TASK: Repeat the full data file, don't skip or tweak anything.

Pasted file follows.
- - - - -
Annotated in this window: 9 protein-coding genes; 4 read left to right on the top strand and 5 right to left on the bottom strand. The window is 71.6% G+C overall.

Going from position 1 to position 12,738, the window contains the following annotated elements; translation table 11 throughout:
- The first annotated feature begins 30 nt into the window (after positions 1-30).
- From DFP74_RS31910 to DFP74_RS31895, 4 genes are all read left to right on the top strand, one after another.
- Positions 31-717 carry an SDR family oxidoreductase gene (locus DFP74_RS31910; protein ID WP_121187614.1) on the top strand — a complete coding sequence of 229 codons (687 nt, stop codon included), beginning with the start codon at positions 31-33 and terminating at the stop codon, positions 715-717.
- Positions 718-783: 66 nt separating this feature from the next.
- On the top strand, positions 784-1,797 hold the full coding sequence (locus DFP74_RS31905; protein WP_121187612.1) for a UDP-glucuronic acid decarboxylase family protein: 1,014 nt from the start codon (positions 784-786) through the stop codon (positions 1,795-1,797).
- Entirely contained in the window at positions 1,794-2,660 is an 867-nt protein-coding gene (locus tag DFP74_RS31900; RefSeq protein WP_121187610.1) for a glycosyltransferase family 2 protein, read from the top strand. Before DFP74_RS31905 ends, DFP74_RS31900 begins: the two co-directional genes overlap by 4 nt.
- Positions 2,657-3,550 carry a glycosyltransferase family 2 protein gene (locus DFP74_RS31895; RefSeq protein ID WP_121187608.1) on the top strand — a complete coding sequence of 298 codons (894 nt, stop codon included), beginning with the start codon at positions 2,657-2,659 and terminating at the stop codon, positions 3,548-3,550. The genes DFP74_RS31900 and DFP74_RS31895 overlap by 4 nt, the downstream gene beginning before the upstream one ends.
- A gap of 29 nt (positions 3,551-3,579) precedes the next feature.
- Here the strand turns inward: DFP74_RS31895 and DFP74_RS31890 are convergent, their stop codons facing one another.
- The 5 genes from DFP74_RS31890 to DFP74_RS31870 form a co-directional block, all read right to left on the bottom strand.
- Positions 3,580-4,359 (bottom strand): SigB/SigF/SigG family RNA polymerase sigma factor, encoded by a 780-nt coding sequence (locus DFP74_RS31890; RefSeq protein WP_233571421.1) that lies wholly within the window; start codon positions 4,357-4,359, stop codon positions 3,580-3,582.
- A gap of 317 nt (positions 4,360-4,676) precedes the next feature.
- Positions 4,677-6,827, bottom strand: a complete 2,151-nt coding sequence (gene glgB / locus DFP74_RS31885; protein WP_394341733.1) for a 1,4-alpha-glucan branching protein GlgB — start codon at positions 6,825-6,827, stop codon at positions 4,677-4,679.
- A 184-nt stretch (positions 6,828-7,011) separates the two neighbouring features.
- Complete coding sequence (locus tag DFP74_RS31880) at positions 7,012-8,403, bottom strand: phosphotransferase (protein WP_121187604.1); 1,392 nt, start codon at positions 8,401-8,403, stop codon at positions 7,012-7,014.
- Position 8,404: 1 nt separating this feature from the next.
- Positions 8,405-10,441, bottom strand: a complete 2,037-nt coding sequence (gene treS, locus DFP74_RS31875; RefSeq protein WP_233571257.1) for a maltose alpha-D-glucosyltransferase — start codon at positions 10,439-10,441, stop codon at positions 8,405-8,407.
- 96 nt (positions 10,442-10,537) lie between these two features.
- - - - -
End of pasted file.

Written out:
Annotated in this window: 9 protein-coding genes; 4 read left to right on the top strand and 5 right to left on the bottom strand. The window is 71.6% G+C overall.

Going from position 1 to position 12,738, the window contains the following annotated elements; translation table 11 throughout:
- The first annotated feature begins 30 nt into the window (after positions 1-30).
- From DFP74_RS31910 to DFP74_RS31895, 4 genes are all read left to right on the top strand, one after another.
- Positions 31-717 carry an SDR family oxidoreductase gene (locus DFP74_RS31910; protein ID WP_121187614.1) on the top strand — a complete coding sequence of 229 codons (687 nt, stop codon included), beginning with the start codon at positions 31-33 and terminating at the stop codon, positions 715-717.
- Positions 718-783: 66 nt separating this feature from the next.
- On the top strand, positions 784-1,797 hold the full coding sequence (locus DFP74_RS31905; protein WP_121187612.1) for a UDP-glucuronic acid decarboxylase family protein: 1,014 nt from the start codon (positions 784-786) through the stop codon (positions 1,795-1,797).
- Entirely contained in the window at positions 1,794-2,660 is an 867-nt protein-coding gene (locus tag DFP74_RS31900; RefSeq protein WP_121187610.1) for a glycosyltransferase family 2 protein, read from the top strand. Before DFP74_RS31905 ends, DFP74_RS31900 begins: the two co-directional genes overlap by 4 nt.
- Positions 2,657-3,550 carry a glycosyltransferase family 2 protein gene (locus DFP74_RS31895; RefSeq protein ID WP_121187608.1) on the top strand — a complete coding sequence of 298 codons (894 nt, stop codon included), beginning with the start codon at positions 2,657-2,659 and terminating at the stop codon, positions 3,548-3,550. The genes DFP74_RS31900 and DFP74_RS31895 overlap by 4 nt, the downstream gene beginning before the upstream one ends.
- A gap of 29 nt (positions 3,551-3,579) precedes the next feature.
- Here the strand turns inward: DFP74_RS31895 and DFP74_RS31890 are convergent, their stop codons facing one another.
- The 5 genes from DFP74_RS31890 to DFP74_RS31870 form a co-directional block, all read right to left on the bottom strand.
- Positions 3,580-4,359 (bottom strand): SigB/SigF/SigG family RNA polymerase sigma factor, encoded by a 780-nt coding sequence (locus DFP74_RS31890; RefSeq protein WP_233571421.1) that lies wholly within the window; start codon positions 4,357-4,359, stop codon positions 3,580-3,582.
- A gap of 317 nt (positions 4,360-4,676) precedes the next feature.
- Positions 4,677-6,827, bottom strand: a complete 2,151-nt coding sequence (gene glgB / locus DFP74_RS31885; protein WP_394341733.1) for a 1,4-alpha-glucan branching protein GlgB — start codon at positions 6,825-6,827, stop codon at positions 4,677-4,679.
- A 184-nt stretch (positions 6,828-7,011) separates the two neighbouring features.
- Complete coding sequence (locus tag DFP74_RS31880) at positions 7,012-8,403, bottom strand: phosphotransferase (protein WP_121187604.1); 1,392 nt, start codon at positions 8,401-8,403, stop codon at positions 7,012-7,014.
- Position 8,404: 1 nt separating this feature from the next.
- Positions 8,405-10,441, bottom strand: a complete 2,037-nt coding sequence (gene treS, locus DFP74_RS31875; RefSeq protein WP_233571257.1) for a maltose alpha-D-glucosyltransferase — start codon at positions 10,439-10,441, stop codon at positions 8,405-8,407.
- 96 nt (positions 10,442-10,537) lie between these two features.